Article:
Mar 26, 2012
According to the authors, the new resolution authority designed to allow troubled big banks to fail will, apart from other issues, "be incomplete and perhaps unworkable until there is more progress on the international coordination of bankruptcy regimes."
Other provisions in Dodd-Frank, such as the Volcker rule, limit firms' activities and scale. "But it is difficult to evaluate the cost-benefit ratio," the authors state, "since there is little evidence on either side. In a sense, it is not even easy to pinpoint the problem to which the Volcker Rule is the solution."
The report also puts the U.S. "too big to fail" institutions into international comparison, pointing out that of the 50 biggest banks in the U.S., only seven are among the 50 biggest banks in the world. According to the report, "To the extent that the U.S. banks are limited in size they may be put at a competitive disadvantage as compared to the biggest banks in other countries."
The first TBTF bailout in the United States took place in the early 1980s, but policy makers neglected to implement any serious regulatory measures that would allow deeply troubled big banks to fail until the financial crisis of 2007-2009. In the intervening years, banks have gotten even bigger and banking assets more concentrated in far fewer banks. Citigroup, the largest U.S. bank in 1983, has seen its assets grow 1,387 percent. In 1980, the combined assets of the 50 biggest banks in the U.S. were a third of GDP; by 2011, the ratio had jumped to 98%.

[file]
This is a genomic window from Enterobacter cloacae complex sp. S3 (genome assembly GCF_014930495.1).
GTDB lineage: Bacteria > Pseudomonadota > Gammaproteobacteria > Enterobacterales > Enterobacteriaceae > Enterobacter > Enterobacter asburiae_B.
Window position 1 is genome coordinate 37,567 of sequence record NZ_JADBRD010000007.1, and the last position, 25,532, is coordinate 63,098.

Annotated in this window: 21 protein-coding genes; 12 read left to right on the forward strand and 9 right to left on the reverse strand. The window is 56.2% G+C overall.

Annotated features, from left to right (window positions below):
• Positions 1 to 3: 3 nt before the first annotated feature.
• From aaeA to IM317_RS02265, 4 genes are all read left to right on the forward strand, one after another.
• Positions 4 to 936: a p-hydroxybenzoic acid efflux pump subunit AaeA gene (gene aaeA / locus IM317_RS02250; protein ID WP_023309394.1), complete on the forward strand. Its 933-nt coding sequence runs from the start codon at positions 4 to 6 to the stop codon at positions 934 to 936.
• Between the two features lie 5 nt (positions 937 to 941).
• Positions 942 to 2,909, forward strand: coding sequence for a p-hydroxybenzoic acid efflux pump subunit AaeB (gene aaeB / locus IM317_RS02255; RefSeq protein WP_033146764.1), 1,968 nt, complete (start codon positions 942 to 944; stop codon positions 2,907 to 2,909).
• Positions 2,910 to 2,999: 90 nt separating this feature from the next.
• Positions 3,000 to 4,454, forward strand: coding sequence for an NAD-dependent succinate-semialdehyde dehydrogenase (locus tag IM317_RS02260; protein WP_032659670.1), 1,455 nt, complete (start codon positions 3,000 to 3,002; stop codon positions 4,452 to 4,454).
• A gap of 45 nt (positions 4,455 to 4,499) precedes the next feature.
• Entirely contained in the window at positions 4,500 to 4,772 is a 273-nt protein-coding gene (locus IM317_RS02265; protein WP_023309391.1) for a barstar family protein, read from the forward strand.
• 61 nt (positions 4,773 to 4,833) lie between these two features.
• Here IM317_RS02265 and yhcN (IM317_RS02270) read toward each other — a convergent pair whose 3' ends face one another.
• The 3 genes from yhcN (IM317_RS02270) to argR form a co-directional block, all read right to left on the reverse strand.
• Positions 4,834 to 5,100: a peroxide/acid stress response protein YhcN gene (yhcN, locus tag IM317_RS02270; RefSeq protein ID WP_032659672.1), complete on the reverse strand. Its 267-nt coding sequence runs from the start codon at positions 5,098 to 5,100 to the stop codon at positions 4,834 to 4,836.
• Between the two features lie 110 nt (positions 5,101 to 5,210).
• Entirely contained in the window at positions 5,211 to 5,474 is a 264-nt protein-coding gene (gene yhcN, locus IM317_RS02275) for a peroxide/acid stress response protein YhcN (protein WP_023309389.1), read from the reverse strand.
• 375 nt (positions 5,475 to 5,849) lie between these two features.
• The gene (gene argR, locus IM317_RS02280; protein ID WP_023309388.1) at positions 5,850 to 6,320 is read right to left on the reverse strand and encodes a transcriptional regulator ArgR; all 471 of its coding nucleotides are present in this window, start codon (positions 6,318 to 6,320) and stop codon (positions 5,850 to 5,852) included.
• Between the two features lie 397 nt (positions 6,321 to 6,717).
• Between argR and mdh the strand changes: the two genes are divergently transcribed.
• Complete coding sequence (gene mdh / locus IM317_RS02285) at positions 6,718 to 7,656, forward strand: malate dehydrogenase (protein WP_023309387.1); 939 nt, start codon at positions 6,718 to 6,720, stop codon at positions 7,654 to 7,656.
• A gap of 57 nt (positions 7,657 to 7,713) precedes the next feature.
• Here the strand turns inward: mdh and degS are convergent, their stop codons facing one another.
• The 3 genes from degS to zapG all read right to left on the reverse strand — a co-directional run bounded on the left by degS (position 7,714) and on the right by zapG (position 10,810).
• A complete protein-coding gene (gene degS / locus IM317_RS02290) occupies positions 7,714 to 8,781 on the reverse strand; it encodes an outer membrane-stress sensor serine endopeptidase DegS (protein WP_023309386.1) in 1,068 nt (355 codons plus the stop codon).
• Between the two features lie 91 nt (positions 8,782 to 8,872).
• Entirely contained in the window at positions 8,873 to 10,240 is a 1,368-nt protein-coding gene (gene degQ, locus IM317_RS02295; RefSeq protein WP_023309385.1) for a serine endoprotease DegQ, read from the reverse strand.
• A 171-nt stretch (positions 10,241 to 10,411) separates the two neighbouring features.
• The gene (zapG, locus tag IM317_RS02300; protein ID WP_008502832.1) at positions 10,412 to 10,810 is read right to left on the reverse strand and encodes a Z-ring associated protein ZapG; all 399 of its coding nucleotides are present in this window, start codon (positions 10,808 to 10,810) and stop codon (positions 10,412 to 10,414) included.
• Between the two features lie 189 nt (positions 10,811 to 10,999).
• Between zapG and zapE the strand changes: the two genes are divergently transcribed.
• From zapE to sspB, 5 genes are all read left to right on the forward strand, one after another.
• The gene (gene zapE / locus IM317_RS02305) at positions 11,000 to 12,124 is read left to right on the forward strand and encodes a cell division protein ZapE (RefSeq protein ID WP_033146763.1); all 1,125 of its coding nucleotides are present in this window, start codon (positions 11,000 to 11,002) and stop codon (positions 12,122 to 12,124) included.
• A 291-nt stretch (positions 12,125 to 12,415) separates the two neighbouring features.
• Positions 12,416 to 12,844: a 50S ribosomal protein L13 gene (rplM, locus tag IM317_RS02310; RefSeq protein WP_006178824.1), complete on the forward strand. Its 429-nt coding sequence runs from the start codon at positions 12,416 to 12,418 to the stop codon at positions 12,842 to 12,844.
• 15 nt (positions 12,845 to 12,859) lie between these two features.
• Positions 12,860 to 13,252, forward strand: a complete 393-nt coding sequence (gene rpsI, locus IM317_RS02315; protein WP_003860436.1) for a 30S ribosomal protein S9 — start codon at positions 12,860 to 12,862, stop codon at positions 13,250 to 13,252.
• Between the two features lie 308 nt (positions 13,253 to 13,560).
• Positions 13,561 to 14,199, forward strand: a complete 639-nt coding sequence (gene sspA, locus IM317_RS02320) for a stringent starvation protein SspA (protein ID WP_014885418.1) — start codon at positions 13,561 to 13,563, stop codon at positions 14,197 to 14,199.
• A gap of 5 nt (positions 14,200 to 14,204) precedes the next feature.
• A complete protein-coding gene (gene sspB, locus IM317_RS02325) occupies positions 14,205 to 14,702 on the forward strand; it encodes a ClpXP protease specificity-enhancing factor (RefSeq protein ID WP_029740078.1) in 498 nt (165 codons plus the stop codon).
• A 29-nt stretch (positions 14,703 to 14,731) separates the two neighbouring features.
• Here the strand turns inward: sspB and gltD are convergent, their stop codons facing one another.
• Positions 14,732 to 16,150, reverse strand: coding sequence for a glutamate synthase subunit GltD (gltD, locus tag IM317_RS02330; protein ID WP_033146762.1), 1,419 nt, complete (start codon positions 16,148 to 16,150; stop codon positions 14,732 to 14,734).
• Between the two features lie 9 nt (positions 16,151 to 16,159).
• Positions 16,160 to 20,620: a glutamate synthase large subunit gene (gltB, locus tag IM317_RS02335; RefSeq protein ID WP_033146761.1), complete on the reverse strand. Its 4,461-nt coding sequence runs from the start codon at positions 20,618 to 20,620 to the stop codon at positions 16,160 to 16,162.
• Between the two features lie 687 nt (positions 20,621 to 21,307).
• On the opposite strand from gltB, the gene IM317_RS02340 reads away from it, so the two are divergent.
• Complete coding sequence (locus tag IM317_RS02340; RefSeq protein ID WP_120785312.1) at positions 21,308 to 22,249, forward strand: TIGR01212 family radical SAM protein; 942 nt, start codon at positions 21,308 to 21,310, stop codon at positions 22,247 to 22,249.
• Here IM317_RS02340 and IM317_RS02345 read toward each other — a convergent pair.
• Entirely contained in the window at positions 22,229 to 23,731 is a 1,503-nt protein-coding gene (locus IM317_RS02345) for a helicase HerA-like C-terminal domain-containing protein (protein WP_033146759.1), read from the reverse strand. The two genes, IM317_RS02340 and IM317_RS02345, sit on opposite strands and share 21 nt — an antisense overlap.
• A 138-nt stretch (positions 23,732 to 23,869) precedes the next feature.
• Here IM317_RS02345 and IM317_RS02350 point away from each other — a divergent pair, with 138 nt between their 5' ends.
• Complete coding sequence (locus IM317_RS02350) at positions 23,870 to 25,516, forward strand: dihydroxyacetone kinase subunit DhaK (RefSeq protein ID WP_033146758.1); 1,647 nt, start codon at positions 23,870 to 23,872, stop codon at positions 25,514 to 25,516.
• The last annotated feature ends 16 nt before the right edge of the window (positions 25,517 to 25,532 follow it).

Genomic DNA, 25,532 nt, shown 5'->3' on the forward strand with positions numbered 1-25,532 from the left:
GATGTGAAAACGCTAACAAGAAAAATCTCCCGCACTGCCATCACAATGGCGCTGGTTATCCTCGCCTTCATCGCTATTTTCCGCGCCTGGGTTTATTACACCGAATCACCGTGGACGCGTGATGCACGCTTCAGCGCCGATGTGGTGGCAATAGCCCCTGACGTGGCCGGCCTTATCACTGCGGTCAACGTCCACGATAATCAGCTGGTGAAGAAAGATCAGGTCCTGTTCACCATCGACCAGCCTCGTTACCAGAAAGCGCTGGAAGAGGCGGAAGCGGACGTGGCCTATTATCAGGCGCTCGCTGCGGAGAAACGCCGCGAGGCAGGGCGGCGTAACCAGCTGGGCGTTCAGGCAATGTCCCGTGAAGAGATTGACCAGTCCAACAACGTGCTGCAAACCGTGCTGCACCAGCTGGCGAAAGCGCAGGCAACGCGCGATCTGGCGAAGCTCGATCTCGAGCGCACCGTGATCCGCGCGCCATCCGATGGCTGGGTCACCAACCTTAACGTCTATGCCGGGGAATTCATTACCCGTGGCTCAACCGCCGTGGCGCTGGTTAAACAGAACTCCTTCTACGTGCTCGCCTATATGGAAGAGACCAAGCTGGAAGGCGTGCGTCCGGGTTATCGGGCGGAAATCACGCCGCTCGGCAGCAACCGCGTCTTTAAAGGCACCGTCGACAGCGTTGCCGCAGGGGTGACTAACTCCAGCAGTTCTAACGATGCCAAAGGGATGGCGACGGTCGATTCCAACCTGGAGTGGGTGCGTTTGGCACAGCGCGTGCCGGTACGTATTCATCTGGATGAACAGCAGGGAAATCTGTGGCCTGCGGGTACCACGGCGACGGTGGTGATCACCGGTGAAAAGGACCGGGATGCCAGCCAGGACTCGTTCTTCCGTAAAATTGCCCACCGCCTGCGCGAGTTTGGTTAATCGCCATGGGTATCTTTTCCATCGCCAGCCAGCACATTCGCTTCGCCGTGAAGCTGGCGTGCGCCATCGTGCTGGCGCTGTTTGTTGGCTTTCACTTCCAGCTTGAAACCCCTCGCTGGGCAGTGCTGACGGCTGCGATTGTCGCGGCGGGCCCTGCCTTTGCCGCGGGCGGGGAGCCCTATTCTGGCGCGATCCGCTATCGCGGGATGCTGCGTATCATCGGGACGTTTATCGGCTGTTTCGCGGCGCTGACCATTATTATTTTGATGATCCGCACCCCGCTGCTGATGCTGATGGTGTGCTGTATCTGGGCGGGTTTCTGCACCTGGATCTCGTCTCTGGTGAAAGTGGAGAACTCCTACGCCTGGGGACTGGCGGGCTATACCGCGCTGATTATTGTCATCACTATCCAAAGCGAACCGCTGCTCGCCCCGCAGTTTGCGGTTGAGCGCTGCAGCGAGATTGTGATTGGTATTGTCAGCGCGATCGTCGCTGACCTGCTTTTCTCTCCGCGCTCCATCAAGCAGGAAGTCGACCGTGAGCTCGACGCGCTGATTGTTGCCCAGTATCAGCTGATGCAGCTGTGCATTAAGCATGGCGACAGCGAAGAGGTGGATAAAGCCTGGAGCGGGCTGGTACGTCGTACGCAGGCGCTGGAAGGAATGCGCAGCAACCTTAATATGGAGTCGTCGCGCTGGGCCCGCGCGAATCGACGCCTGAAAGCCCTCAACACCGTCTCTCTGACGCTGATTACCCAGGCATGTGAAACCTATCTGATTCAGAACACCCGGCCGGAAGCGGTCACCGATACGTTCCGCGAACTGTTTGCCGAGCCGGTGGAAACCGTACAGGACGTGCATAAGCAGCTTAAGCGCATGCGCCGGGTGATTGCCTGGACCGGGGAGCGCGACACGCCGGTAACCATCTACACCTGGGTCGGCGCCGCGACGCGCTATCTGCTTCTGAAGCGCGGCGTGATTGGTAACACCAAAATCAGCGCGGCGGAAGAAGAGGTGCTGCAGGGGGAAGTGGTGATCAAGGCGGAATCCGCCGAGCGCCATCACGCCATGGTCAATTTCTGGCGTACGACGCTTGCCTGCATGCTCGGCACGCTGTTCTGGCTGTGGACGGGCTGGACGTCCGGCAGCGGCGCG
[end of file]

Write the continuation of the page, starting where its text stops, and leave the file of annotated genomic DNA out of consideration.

Dodd-Frank, enacted in July 2010, was the U.S. government's effort to address the TBTF problem, with a provision designed to allow deeply troubled banks to fail without negative spillovers. New, more stringent requirements for capital and liquidity also raise the cost of being big. But will these and other reforms taking place worldwide help or hinder the TBTF problem?
For the complete report, "Just How Big is the Too Big to Fail Problem?" click here.